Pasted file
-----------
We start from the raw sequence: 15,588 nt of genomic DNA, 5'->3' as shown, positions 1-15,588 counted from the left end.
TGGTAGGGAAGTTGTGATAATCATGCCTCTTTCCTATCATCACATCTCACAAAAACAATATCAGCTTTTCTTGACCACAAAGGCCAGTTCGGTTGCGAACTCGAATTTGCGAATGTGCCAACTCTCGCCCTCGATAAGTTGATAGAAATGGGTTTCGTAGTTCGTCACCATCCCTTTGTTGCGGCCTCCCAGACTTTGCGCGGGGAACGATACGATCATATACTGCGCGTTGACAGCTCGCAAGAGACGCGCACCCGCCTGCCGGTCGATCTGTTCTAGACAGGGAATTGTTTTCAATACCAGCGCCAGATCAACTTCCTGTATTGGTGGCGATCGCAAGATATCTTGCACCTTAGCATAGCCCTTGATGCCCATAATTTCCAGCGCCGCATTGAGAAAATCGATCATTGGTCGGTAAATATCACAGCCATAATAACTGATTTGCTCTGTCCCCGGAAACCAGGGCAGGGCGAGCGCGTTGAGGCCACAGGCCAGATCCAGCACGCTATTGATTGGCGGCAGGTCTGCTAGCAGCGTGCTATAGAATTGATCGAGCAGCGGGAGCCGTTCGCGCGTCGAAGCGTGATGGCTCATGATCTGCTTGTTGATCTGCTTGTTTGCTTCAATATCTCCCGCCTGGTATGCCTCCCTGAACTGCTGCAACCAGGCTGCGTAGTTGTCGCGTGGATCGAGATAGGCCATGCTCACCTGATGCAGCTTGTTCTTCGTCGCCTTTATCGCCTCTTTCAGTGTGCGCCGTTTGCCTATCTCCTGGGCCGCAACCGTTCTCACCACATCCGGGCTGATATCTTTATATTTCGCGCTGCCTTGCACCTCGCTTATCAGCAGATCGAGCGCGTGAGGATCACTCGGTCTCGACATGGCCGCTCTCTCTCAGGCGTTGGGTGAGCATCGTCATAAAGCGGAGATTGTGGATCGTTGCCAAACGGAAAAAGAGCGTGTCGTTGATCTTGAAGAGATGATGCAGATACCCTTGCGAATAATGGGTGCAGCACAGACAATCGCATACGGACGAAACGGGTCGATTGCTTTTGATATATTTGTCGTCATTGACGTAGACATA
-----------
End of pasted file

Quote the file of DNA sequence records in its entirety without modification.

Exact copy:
We start from the raw sequence: 15,588 nt of genomic DNA, 5'->3' as shown, positions 1-15,588 counted from the left end.
TGGTAGGGAAGTTGTGATAATCATGCCTCTTTCCTATCATCACATCTCACAAAAACAATATCAGCTTTTCTTGACCACAAAGGCCAGTTCGGTTGCGAACTCGAATTTGCGAATGTGCCAACTCTCGCCCTCGATAAGTTGATAGAAATGGGTTTCGTAGTTCGTCACCATCCCTTTGTTGCGGCCTCCCAGACTTTGCGCGGGGAACGATACGATCATATACTGCGCGTTGACAGCTCGCAAGAGACGCGCACCCGCCTGCCGGTCGATCTGTTCTAGACAGGGAATTGTTTTCAATACCAGCGCCAGATCAACTTCCTGTATTGGTGGCGATCGCAAGATATCTTGCACCTTAGCATAGCCCTTGATGCCCATAATTTCCAGCGCCGCATTGAGAAAATCGATCATTGGTCGGTAAATATCACAGCCATAATAACTGATTTGCTCTGTCCCCGGAAACCAGGGCAGGGCGAGCGCGTTGAGGCCACAGGCCAGATCCAGCACGCTATTGATTGGCGGCAGGTCTGCTAGCAGCGTGCTATAGAATTGATCGAGCAGCGGGAGCCGTTCGCGCGTCGAAGCGTGATGGCTCATGATCTGCTTGTTGATCTGCTTGTTTGCTTCAATATCTCCCGCCTGGTATGCCTCCCTGAACTGCTGCAACCAGGCTGCGTAGTTGTCGCGTGGATCGAGATAGGCCATGCTCACCTGATGCAGCTTGTTCTTCGTCGCCTTTATCGCCTCTTTCAGTGTGCGCCGTTTGCCTATCTCCTGGGCCGCAACCGTTCTCACCACATCCGGGCTGATATCTTTATATTTCGCGCTGCCTTGCACCTCGCTTATCAGCAGATCGAGCGCGTGAGGATCACTCGGTCTCGACATGGCCGCTCTCTCTCAGGCGTTGGGTGAGCATCGTCATAAAGCGGAGATTGTGGATCGTTGCCAAACGGAAAAAGAGCGTGTCGTTGATCTTGAAGAGATGATGCAGATACCCTTGCGAATAATGGGTGCAGCACAGACAATCGCATACGGACGAAACGGGTCGATTGCTTTTGATATATTTGTCGTCATTGACGTAGACATA